I’ve Said It Before And I’ll Say It Again, Parenting Is Terrifying

172308360I was having a leisurely morning playing with my children and drinking coffee when my six-month old started gasping for air. They weren’t really loud gasps – more like little chokes. I could tell she was having a hard time catching her breath.

She hadn’t eaten anything solid – I had breastfed her about 20 minutes before this happened. I picked her up and brought her into some good light to make sure her lips weren’t turning blue or her face wasn’t losing color. I listened for her breath and looked for the rise and fall of her chest. She was definitely breathing – she was just having a hard time doing it and making some very strange noises.

After 20 minutes of this – I decide I should probably take her into the doctor. Deciding when my child needs to be seen by a doctor is one of the hardest things about parenting for me. It really is. I constantly question whether I am overreacting or just being a good mom. I’ve never quite figured out the answer to this question. So we go in.

The doctor listens to her lungs and gives her a quick check up. Everything is fine, he says. Babies can aspirate on breast milk and he’s pretty convinced that’s what it was; some milk went down the wrong way and she was struggling to cough it up. Sounds reasonable. He assures me I was right to bring her in (one of the things I love about my doctor) than does a tutorial about just how hard you can handle your child if you think she is choking on something. He whacks her really hard twice on the back to illustrate his point. She starts crying. I feel terrible but relieved for any lessons I can get.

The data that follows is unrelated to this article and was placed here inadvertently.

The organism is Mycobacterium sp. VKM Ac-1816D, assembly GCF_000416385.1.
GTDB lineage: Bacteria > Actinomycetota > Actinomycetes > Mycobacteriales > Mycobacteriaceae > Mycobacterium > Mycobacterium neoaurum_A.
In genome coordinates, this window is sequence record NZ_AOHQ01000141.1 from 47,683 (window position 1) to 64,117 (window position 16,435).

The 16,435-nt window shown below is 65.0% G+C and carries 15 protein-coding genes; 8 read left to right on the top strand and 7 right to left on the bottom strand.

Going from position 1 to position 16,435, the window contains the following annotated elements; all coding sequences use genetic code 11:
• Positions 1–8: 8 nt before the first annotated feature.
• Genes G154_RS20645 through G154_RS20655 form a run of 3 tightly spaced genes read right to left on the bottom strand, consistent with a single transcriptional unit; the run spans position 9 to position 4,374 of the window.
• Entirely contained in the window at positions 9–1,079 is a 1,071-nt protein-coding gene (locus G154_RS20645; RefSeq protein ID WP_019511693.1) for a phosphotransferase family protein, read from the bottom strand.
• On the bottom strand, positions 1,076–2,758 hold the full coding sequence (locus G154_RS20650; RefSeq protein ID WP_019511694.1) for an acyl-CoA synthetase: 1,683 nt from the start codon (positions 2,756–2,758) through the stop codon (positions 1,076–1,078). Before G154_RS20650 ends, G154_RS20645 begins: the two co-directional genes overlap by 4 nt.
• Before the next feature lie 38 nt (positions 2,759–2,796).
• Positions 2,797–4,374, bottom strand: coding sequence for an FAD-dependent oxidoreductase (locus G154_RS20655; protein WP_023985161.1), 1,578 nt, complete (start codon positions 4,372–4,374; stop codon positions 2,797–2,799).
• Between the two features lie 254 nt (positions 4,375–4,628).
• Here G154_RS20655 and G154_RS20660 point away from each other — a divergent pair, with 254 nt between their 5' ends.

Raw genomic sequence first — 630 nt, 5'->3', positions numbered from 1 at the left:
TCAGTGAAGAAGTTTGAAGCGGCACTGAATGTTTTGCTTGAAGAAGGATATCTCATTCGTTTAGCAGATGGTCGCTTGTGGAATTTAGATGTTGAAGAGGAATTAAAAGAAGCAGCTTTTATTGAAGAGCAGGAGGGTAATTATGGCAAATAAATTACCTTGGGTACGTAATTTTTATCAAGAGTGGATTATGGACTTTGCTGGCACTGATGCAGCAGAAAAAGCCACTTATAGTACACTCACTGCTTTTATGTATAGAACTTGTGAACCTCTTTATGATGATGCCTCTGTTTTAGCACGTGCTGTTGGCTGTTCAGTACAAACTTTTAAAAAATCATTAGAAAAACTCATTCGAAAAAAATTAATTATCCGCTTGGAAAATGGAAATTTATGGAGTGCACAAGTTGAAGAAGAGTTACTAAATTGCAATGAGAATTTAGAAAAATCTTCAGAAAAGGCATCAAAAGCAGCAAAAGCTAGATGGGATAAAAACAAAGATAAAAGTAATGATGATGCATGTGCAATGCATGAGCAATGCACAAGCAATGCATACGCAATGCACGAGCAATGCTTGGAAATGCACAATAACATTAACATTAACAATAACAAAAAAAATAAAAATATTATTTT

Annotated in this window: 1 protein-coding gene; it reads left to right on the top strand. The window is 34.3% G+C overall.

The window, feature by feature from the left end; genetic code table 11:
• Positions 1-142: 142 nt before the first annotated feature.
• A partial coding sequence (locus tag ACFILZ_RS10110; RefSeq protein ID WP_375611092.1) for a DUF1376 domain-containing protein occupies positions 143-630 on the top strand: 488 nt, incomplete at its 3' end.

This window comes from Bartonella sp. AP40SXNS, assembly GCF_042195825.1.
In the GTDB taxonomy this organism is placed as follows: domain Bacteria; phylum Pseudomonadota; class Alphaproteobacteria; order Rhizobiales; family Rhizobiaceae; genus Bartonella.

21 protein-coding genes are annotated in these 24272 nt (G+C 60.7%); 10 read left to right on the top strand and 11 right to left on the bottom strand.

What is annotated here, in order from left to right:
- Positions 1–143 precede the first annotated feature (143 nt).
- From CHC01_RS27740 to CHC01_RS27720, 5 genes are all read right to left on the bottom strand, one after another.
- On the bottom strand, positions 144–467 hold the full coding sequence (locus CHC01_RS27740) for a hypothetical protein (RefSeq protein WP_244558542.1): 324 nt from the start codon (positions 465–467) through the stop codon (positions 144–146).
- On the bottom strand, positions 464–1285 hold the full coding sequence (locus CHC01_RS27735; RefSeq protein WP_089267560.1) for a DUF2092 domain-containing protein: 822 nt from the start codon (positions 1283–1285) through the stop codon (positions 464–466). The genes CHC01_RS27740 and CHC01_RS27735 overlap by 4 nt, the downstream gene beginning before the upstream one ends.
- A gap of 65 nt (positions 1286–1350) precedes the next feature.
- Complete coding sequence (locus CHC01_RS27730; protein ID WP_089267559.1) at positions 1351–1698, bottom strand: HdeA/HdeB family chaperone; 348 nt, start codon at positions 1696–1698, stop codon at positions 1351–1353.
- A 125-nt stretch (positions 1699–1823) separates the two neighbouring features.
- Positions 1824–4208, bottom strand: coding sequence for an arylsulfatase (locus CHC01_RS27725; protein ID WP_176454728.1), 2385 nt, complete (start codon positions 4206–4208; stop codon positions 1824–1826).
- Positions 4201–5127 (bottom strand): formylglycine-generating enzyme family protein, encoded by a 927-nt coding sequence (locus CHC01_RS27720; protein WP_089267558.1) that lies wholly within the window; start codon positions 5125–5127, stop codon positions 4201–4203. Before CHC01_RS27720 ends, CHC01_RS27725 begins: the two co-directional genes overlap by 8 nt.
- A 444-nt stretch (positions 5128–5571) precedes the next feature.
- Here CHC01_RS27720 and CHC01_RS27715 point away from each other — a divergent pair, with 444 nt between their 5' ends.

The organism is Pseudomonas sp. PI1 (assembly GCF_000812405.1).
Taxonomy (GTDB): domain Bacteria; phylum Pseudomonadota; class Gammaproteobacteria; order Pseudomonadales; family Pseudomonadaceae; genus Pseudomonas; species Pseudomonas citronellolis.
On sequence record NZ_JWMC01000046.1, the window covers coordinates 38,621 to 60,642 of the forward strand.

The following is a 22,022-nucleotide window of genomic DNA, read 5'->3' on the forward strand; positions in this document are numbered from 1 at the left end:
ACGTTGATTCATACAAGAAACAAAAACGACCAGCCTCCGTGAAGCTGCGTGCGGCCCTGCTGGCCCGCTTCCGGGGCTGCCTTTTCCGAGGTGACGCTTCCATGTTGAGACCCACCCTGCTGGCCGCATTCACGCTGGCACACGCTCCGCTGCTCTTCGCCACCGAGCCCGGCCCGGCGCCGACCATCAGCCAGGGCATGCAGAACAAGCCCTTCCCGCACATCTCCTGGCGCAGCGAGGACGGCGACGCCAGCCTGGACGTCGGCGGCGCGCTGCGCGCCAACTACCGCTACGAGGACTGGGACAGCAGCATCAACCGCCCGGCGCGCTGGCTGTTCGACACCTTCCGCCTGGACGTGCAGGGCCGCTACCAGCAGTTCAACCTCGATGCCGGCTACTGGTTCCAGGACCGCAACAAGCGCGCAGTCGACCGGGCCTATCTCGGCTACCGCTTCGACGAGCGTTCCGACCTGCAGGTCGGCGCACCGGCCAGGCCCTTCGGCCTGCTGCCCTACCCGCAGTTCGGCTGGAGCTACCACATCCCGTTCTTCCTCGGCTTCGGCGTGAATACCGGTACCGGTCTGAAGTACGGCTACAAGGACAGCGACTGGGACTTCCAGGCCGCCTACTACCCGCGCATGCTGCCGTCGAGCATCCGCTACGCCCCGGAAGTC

I get home and get back to work. Of course she didn’t make the noise that troubled me so much to begin with the entire time we were at the doctor – but immediately makes it when we get home. I refuse to call the doctor again so I take to Skype to ask the next best thing – a friend with several children who has seen it all.

Me: EVE! You are the pro. Help. What do I do? I think she actually just may be struggling to poop. Could that be it? Help.

I may not have a friend in town, or a relative with children – but I have my editor who has kids and is smart.

Eve: Umm lemme think. Put your hand on the bottom of her foot. Is she pushing against your hand? 

Me: Yes

Eve: Than that is it. Take her and take both hands and let her push against you.

What followed was my baby’s first hard poop. I just introduced formula last week and she’s probably having issues with the extra iron. She wasn’t struggling to breathe – she was struggling to poop. I spent and hour and a half in the doctor’s office this morning, when all I really needed was someone who could sympathize with me to talk me through it.

I write this whole, TMI post to say – parenting is terrifying. Also, it helps so much to have a friend around to talk you down. And finally, if you ever have a question about your child’s health – I don’t care what anyone says, don’t feel bad about going to the doctor. Even if you are a mother of two who is somehow unable to recognize that all your child really needs is to take a good shit.

(photo: Getty Images)